Kurban Bayramı, Eid al-Adha or the Feast of Sacrifice, which occurs 70 days after the end of Ramazan, is a usually a spectacular day of slaughter and feasting throughout the Muslim world. This year’s celebrations will be slightly more subdued as a result of the coronavirus pandemic.

The four-day holiday begins on Friday 31st July and ends on Monday 3rd August, during which time government offices, post offices, banks and some supermarkets will be closed.

Are there any restrictions due to COVID-9?

The government and Science Board have published certain measures to be followed to minimise the spread of the virus:

  • The sacrifice of animals should be made at places determined and inspected by municipalities and people must spend the minimum time in those areas.
  • Negotiations should not be made by shaking hands between customers and vendors.
  • People over the age of 65 and/or who have chronic diseases should not be in animal sales areas.
  • Masks, social distance and hand cleaning rules should be observed at every stage.
  • Those attending group prayers should carry out their pre-prayer ablutions at home and not in the mosque fountain.
  • Those attending prayers should take their own prayer rug.
  • Prayers should be kept short and carried out in the open with social distancing observed at all times.
  • At the end of the prayer, the congregation should leave in a controlled manner, starting from the back.
  • Those aged 65 and over and those who have chronic diseases should not attend the feast prayer.
  • Visits to graves should be postponed until after the holiday if there is a possibility of crowds.
  • Bayram messages should be made by phone as much as possible.
  • Meals should not be served with other families and guests.
  • All coronavirus precautions should be taken when distributing Kurban meat to the poor.
  • If it is necessary to come together on the feast days, open air locations should be used. If receiving visitors, the house should be well ventilated.
  • During the holiday, visits to ill relatives and hospital patients should be avoided.
  • Kissing, shaking hands and hugs should be postponed until the next festivities.

Wearing a mask, following social distance rules and hygiene guidelines are the most critical things to adhere to throughout the holiday.

What is the Feast of Sacrifice?

The Feast of Sacrifice is one of the oldest Islamic holidays in Turkey. It commemorates the story (which appears in both the Koran and the Bible) of Prophet Ibrahim (Abraham) who showed obedience to God by agreeing to sacrifice his son. Once God (Allah) saw his faith he spared the boy and sent him a ram to be sacrificed instead.

Victory Day and the Feast of Sacrifice
Abraham ready to sacrifice his son

What do people do?

Traditionally, on the first day of the Feast, men of each family go to a mosque for a special morning prayer. Then the sacrifice ritual begins. Male, healthy, robust animals are preferred, not only because they’re bigger but also because it is considered great misfortune to kill a pregnant beast.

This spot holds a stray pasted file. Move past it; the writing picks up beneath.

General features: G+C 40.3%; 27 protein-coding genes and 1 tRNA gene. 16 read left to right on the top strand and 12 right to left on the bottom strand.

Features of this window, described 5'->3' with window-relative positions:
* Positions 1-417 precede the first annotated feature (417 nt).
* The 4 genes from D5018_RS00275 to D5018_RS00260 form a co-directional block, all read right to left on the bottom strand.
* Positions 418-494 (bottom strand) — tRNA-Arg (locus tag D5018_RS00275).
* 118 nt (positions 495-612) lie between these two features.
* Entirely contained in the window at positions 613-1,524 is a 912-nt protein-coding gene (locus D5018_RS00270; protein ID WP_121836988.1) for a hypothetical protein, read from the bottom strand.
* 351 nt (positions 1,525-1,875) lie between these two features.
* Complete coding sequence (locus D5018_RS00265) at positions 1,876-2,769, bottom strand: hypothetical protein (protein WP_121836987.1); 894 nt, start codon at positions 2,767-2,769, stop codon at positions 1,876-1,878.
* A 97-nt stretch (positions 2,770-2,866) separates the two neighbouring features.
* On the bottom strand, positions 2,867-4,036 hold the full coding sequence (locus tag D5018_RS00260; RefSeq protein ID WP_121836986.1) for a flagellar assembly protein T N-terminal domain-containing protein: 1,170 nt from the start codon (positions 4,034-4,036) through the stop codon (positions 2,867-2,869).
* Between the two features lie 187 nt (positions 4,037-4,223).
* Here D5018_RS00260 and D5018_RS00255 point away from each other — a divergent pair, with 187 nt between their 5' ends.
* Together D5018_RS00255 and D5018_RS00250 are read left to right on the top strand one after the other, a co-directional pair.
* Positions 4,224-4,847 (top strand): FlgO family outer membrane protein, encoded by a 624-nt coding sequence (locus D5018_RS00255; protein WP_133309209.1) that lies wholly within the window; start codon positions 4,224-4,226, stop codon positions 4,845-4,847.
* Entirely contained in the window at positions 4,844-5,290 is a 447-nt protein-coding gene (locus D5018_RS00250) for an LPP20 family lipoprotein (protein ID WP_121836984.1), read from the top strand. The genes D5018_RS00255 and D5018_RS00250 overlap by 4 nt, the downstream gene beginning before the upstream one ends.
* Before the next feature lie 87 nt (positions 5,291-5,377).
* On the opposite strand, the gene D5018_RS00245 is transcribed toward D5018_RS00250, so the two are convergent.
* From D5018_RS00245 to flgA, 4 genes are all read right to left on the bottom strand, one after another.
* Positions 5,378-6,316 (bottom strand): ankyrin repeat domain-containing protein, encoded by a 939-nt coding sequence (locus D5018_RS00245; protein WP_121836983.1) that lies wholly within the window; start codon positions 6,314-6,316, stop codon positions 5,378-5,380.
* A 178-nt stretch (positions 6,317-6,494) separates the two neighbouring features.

Victory Day and the Feast of Sacrifice
Male, healthy, robust animals are preferred. Photo by Lyn Ward.

A halal prayer is recited before the animal is slaughtered and the atmosphere is solemn and respectful.

Families share about two-thirds of the animal’s meat with relatives and neighbours, and they traditionally give about one-third to the poor. This is one of the most important aspects of Kurban Bayramı and many poor families rely upon Kurban charity.

Victory Day and the Feast of Sacrifice

The first meal with the Kurban meat is cooked quickly and simply and eaten reverently.

Victory Day and the Feast of Sacrifice
Kurban Bayramı – The first meat is cooked quickly and eaten reverently

In recent years, some Turkish people started making donations to charitable organizations instead of sacrificing animals. Many people in Turkey take special care to help the poor during the Sacrifice Feast.

People usually wear their best clothes during the Sacrifice Feast. They welcome guests to their homes or visit relatives or friends during the holiday. Many people in Turkey reserve the first day of the feast for visiting their closest relatives. Young people greet their older relatives and neighbours by kissing their hand as a sign of respect.

If you find yourself in Turkey during Kurban Bayramı, the chances are that you will not actually see the sacrifice of animals unless you head off to the rural areas.

How do I greet my Turkish friends?

Here are a few ways you can greet people during Kurban Bayram

“Kurban Bayramınız kutlu olsun” – Have a happy bayram.
“Kurban Bayramınız mübarek olsun” – Have a blessed bayram.
“Iyi bayramlar” – Happy bayram.

How to cook your Kurban meat

Lamb Kavurma is a Turkish national dish of lamb cooked on Kurban Bayramı.

Here’s an easy recipe for you to make with your Kurban meat.

Roasted Lamb (Kurban Kavurma)

Recipe Box – Meat Dishes – Roasted Lamb (Kurban Kavurma)
Lamb Kavurma -a Turkish national dish of lamb cooked on Kurban Bayramı.


Serves 10

2kg lamb chunks

3 tablespoons butter

1 teaspoon pepper

1 teaspoon thyme


Melt the butter in a saucepan. Add the meat and cook over a medium heat until sizzling. Cover and simmer gently until the meat is cooked (approximately one hour). Turn the meat over occasionally with a wooden spoon.

Add the salt, pepper and thyme and cook for a further 15 minutes

Serve the hot kavurma with a side dish of rice, bulgur salad or vegetables.

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